Agni-3

The Agni-3 is an intermediate-range, two-stage solid propellant ballistic missile. Compared to the original Agni-1 and Agni-2, the Agni-3 is shorter, wider, and capable of delivering a heavier warhead. Whereas the Agni-2 is 20 m long, the newer missile is only 16.7 m long. With a width of 1.85 m and a weight of 48,000 kg though, the Agni-3 delivers a heavier warhead a greater distance.1

Agni-3 at a Glance

Originated from: India
Possessed by: India
Class: Intermediate-Range Ballistic Missile (IRBM)
Basing: Rail-mobile, possible road-based TEL
Length: 16.7 m
Diameter: 1.85 m
Launch weight: 48,000 kg
Payload: Single warhead, 2,000 kg
Warhead: Nuclear fusion 200-300 kT; possible MIRV version
Propulsion: 2-stage solid propellant
Range: 3,000-5,000 km
Status: Operational

agni-3

Most estimates of the Agni-3’s range are between 3,000 and 3,200 km,2 though some sources list it as high as 5,000 km with the potential to reach 6,000 with better motors and a light payload.3 One explanation for the higher range estimates could be the development of a chromium coating, which Indian scientists claimed in 2008 would boost the range to 4,900 km.4 An Indian defense official claimed in 2008 that the introduction of this missile meant New Delhi had the capability to strike even Shanghai in China.5

The maximum payload of the Agni-3 is 2,000 kg. Some suggest a fusion warhead of about 200-300 kT will be the primary warhead and others claim the missile could carry MIRVs, conventional high explosives, or submunitions.6 The RV likely uses an imaging infrared or active radar terminal correlation seeker, reported to have an accuracy of 40 m CEP.7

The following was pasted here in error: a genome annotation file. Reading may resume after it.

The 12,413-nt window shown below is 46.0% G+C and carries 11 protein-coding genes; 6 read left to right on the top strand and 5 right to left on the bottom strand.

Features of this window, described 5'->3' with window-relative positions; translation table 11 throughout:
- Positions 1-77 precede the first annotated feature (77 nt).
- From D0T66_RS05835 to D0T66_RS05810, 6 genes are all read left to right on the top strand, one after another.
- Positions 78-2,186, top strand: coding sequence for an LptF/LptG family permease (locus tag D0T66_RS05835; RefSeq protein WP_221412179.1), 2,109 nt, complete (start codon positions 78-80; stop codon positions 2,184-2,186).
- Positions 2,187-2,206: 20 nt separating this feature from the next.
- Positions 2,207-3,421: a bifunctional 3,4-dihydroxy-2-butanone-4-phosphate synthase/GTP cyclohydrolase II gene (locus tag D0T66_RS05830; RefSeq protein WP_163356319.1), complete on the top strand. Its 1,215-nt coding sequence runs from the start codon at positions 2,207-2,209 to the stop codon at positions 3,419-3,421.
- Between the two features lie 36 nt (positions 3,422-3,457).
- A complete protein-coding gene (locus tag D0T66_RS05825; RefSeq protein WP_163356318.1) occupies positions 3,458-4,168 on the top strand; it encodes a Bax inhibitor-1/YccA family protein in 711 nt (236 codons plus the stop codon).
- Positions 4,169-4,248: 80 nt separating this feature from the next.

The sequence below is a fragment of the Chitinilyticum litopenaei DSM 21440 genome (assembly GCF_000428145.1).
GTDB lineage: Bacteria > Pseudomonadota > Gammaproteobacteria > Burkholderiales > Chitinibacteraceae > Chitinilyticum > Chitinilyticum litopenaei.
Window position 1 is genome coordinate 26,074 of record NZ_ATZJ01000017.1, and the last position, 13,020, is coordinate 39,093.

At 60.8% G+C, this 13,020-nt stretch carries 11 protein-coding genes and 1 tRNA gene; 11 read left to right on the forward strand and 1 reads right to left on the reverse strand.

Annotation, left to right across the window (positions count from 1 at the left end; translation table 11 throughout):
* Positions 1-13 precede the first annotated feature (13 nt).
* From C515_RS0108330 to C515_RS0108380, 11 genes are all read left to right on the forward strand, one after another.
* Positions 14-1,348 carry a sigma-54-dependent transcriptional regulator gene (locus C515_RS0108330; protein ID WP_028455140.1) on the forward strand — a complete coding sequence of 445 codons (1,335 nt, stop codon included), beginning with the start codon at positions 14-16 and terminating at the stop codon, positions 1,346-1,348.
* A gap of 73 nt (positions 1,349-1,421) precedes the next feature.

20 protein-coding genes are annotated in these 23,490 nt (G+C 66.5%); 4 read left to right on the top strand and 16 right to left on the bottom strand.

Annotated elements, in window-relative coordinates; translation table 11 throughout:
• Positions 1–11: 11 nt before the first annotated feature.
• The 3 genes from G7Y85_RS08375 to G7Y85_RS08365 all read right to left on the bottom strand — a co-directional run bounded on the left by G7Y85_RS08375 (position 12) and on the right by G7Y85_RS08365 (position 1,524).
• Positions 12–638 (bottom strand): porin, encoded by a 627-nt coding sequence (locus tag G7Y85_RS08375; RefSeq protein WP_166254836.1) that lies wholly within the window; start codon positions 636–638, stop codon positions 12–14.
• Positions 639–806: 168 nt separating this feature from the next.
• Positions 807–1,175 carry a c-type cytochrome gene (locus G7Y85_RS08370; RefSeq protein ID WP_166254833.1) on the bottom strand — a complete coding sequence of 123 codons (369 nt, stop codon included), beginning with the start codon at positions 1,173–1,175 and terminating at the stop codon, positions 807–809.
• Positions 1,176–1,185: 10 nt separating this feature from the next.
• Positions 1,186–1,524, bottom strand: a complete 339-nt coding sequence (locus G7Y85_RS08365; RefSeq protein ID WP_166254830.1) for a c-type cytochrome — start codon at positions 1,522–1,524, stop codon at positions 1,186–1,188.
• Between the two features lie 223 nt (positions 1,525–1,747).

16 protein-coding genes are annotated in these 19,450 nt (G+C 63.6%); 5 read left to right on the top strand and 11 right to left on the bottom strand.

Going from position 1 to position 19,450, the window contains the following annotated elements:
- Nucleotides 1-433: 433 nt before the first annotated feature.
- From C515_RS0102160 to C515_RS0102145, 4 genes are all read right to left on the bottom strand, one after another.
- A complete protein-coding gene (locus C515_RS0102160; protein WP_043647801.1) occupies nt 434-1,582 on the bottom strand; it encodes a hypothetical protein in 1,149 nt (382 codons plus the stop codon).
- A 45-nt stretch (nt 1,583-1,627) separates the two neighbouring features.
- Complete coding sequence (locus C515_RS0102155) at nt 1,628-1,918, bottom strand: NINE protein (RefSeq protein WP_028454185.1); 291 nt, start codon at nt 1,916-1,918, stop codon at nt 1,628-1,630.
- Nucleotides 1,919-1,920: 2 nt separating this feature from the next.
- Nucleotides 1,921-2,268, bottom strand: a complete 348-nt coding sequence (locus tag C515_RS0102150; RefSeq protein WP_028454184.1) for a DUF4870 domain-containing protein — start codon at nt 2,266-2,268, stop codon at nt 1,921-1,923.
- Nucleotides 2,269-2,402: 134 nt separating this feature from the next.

Rail-based launchers have exclusively fired the Agni-3 so far, though reports suggest future development of a truck TEL for a road-mobile version as well. In 2014, the Indian Ministry of Defense declared the Agni-3 part of the arsenal of the armed forces and the missile was part of its third user trial in April 2015.8

Sources

  1. James C. O’Halloran, “Agni 1/2/3/4/5,” in IHS Jane’s Weapons: Strategic, (IHS; 2015). 33.
  2. Hans M. Kristensen and Robert S. Norris, “Indian nuclear forces, 2012,” Bulletin of the Atomic Scientists Nuclear notebook, Vol. 68 issue 4 (2012) 98; Hans M. Kristensen and Robert S. Norris, “Indian nuclear forces, 2015,” Bulletin of the Atomic Scientists Nuclear notebook, Vol. 71 issue 5 (2015) 80.
  3. James C. O’Halloran, “Agni 1/2/3/4/5,” in IHS Jane’s Weapons: Strategic, (IHS; 2015). 33.
  4. Karthik Subbaraman & Peerzada Abrar, “New tech to boost missile range by 40%,” The Economic Times, September 10, 2008, Accessed on http://articles.economictimes.indiatimes.com/2008-09-10/news/27724374_1_coating-longest-range-missile-missile-range.
  5. Hans M. Kristensen and Robert S. Norris, “Indian nuclear forces, 2015,” Bulletin of the Atomic Scientists Nuclear notebook, Vol. 71 issue 5 (2015) 80.
  6. James C. O’Halloran, “Agni 1/2/3/4/5,” in IHS Jane’s Weapons: Strategic, (IHS; 2015). 34.
  7. James C. O’Halloran, “Agni 1/2/3/4/5,” in IHS Jane’s Weapons: Strategic, (IHS; 2015). 34.
  8. Hans M. Kristensen and Robert S. Norris, “Indian nuclear forces, 2015,” Bulletin of the Atomic Scientists Nuclear notebook, Vol. 71 issue 5 (2015) 80.
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